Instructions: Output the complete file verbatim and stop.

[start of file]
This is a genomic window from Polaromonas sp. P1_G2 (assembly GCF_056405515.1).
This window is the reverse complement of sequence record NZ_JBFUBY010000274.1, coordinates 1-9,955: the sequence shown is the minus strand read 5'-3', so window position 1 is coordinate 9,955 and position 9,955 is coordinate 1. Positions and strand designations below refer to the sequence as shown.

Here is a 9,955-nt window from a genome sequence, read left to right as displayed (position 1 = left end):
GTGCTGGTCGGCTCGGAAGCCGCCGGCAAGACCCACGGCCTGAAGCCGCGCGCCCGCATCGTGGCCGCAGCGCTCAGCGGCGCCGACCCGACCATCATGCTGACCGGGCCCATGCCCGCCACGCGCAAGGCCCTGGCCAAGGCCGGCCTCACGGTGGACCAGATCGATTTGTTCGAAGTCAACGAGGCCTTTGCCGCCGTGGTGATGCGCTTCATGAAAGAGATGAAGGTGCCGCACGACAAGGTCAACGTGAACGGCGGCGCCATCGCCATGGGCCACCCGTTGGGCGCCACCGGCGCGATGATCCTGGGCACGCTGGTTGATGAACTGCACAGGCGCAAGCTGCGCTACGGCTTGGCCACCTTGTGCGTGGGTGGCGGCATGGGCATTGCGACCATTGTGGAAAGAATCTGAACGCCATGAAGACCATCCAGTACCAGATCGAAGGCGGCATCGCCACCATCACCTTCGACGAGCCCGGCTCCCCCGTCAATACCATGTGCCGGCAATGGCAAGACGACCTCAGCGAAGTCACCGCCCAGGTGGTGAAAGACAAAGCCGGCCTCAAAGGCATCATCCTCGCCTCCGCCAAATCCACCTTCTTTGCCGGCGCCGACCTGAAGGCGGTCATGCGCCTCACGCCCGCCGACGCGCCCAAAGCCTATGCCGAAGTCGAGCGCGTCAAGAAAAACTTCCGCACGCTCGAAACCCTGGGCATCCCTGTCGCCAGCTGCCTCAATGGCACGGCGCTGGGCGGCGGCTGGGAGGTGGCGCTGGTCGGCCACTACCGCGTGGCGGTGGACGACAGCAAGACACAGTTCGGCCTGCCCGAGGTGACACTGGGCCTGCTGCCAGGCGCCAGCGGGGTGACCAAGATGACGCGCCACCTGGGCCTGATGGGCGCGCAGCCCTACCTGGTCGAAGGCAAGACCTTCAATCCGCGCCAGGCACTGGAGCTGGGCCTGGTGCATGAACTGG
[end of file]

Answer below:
This is a genomic window from Polaromonas sp. P1_G2 (assembly GCF_056405515.1).
This window is the reverse complement of sequence record NZ_JBFUBY010000274.1, coordinates 1-9,955: the sequence shown is the minus strand read 5'-3', so window position 1 is coordinate 9,955 and position 9,955 is coordinate 1. Positions and strand designations below refer to the sequence as shown.

Here is a 9,955-nt window from a genome sequence, read left to right as displayed (position 1 = left end):
GTGCTGGTCGGCTCGGAAGCCGCCGGCAAGACCCACGGCCTGAAGCCGCGCGCCCGCATCGTGGCCGCAGCGCTCAGCGGCGCCGACCCGACCATCATGCTGACCGGGCCCATGCCCGCCACGCGCAAGGCCCTGGCCAAGGCCGGCCTCACGGTGGACCAGATCGATTTGTTCGAAGTCAACGAGGCCTTTGCCGCCGTGGTGATGCGCTTCATGAAAGAGATGAAGGTGCCGCACGACAAGGTCAACGTGAACGGCGGCGCCATCGCCATGGGCCACCCGTTGGGCGCCACCGGCGCGATGATCCTGGGCACGCTGGTTGATGAACTGCACAGGCGCAAGCTGCGCTACGGCTTGGCCACCTTGTGCGTGGGTGGCGGCATGGGCATTGCGACCATTGTGGAAAGAATCTGAACGCCATGAAGACCATCCAGTACCAGATCGAAGGCGGCATCGCCACCATCACCTTCGACGAGCCCGGCTCCCCCGTCAATACCATGTGCCGGCAATGGCAAGACGACCTCAGCGAAGTCACCGCCCAGGTGGTGAAAGACAAAGCCGGCCTCAAAGGCATCATCCTCGCCTCCGCCAAATCCACCTTCTTTGCCGGCGCCGACCTGAAGGCGGTCATGCGCCTCACGCCCGCCGACGCGCCCAAAGCCTATGCCGAAGTCGAGCGCGTCAAGAAAAACTTCCGCACGCTCGAAACCCTGGGCATCCCTGTCGCCAGCTGCCTCAATGGCACGGCGCTGGGCGGCGGCTGGGAGGTGGCGCTGGTCGGCCACTACCGCGTGGCGGTGGACGACAGCAAGACACAGTTCGGCCTGCCCGAGGTGACACTGGGCCTGCTGCCAGGCGCCAGCGGGGTGACCAAGATGACGCGCCACCTGGGCCTGATGGGCGCGCAGCCCTACCTGGTCGAAGGCAAGACCTTCAATCCGCGCCAGGCACTGGAGCTGGGCCTGGTGCATGAACTGG